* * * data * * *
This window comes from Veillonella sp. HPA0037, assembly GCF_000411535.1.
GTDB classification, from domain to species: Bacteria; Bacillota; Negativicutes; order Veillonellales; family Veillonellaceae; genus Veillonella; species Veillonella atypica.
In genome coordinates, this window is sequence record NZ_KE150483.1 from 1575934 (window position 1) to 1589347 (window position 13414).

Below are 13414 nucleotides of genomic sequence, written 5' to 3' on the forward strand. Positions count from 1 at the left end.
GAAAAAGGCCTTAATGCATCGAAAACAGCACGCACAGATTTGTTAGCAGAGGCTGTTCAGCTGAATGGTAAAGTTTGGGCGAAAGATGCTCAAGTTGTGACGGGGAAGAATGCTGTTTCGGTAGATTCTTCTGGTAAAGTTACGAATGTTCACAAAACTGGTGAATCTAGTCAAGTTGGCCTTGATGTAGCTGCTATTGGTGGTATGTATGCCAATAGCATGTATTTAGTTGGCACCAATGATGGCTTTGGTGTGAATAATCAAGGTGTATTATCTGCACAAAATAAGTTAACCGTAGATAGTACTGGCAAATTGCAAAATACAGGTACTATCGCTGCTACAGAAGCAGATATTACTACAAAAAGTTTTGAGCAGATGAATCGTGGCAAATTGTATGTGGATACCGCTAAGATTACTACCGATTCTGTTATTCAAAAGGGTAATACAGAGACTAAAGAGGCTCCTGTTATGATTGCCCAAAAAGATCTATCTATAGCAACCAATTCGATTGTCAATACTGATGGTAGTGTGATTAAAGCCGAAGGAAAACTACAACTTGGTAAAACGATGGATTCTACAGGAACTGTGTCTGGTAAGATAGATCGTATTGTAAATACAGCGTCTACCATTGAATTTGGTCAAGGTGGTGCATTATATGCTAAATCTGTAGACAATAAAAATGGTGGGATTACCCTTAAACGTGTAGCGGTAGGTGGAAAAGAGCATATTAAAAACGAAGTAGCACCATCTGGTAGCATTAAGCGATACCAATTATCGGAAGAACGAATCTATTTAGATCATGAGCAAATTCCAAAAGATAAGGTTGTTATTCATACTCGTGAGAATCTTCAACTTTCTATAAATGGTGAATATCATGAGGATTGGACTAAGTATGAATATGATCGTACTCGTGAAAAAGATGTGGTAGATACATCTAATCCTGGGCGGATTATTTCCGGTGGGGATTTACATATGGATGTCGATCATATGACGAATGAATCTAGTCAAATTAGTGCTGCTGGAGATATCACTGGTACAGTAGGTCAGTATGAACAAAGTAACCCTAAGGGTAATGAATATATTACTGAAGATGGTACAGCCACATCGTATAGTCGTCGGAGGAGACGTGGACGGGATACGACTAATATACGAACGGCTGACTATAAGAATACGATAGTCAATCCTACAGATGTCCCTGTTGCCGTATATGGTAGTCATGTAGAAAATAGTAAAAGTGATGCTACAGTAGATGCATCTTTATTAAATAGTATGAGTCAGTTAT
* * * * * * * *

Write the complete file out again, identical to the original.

This window comes from Veillonella sp. HPA0037, assembly GCF_000411535.1.
GTDB classification, from domain to species: Bacteria; Bacillota; Negativicutes; order Veillonellales; family Veillonellaceae; genus Veillonella; species Veillonella atypica.
In genome coordinates, this window is sequence record NZ_KE150483.1 from 1575934 (window position 1) to 1589347 (window position 13414).

Below are 13414 nucleotides of genomic sequence, written 5' to 3' on the forward strand. Positions count from 1 at the left end.
GAAAAAGGCCTTAATGCATCGAAAACAGCACGCACAGATTTGTTAGCAGAGGCTGTTCAGCTGAATGGTAAAGTTTGGGCGAAAGATGCTCAAGTTGTGACGGGGAAGAATGCTGTTTCGGTAGATTCTTCTGGTAAAGTTACGAATGTTCACAAAACTGGTGAATCTAGTCAAGTTGGCCTTGATGTAGCTGCTATTGGTGGTATGTATGCCAATAGCATGTATTTAGTTGGCACCAATGATGGCTTTGGTGTGAATAATCAAGGTGTATTATCTGCACAAAATAAGTTAACCGTAGATAGTACTGGCAAATTGCAAAATACAGGTACTATCGCTGCTACAGAAGCAGATATTACTACAAAAAGTTTTGAGCAGATGAATCGTGGCAAATTGTATGTGGATACCGCTAAGATTACTACCGATTCTGTTATTCAAAAGGGTAATACAGAGACTAAAGAGGCTCCTGTTATGATTGCCCAAAAAGATCTATCTATAGCAACCAATTCGATTGTCAATACTGATGGTAGTGTGATTAAAGCCGAAGGAAAACTACAACTTGGTAAAACGATGGATTCTACAGGAACTGTGTCTGGTAAGATAGATCGTATTGTAAATACAGCGTCTACCATTGAATTTGGTCAAGGTGGTGCATTATATGCTAAATCTGTAGACAATAAAAATGGTGGGATTACCCTTAAACGTGTAGCGGTAGGTGGAAAAGAGCATATTAAAAACGAAGTAGCACCATCTGGTAGCATTAAGCGATACCAATTATCGGAAGAACGAATCTATTTAGATCATGAGCAAATTCCAAAAGATAAGGTTGTTATTCATACTCGTGAGAATCTTCAACTTTCTATAAATGGTGAATATCATGAGGATTGGACTAAGTATGAATATGATCGTACTCGTGAAAAAGATGTGGTAGATACATCTAATCCTGGGCGGATTATTTCCGGTGGGGATTTACATATGGATGTCGATCATATGACGAATGAATCTAGTCAAATTAGTGCTGCTGGAGATATCACTGGTACAGTAGGTCAGTATGAACAAAGTAACCCTAAGGGTAATGAATATATTACTGAAGATGGTACAGCCACATCGTATAGTCGTCGGAGGAGACGTGGACGGGATACGACTAATATACGAACGGCTGACTATAAGAATACGATAGTCAATCCTACAGATGTCCCTGTTGCCGTATATGGTAGTCATGTAGAAAATAGTAAAAGTGATGCTACAGTAGATGCATCTTTATTAAATAGTATGAGTCAGTTAT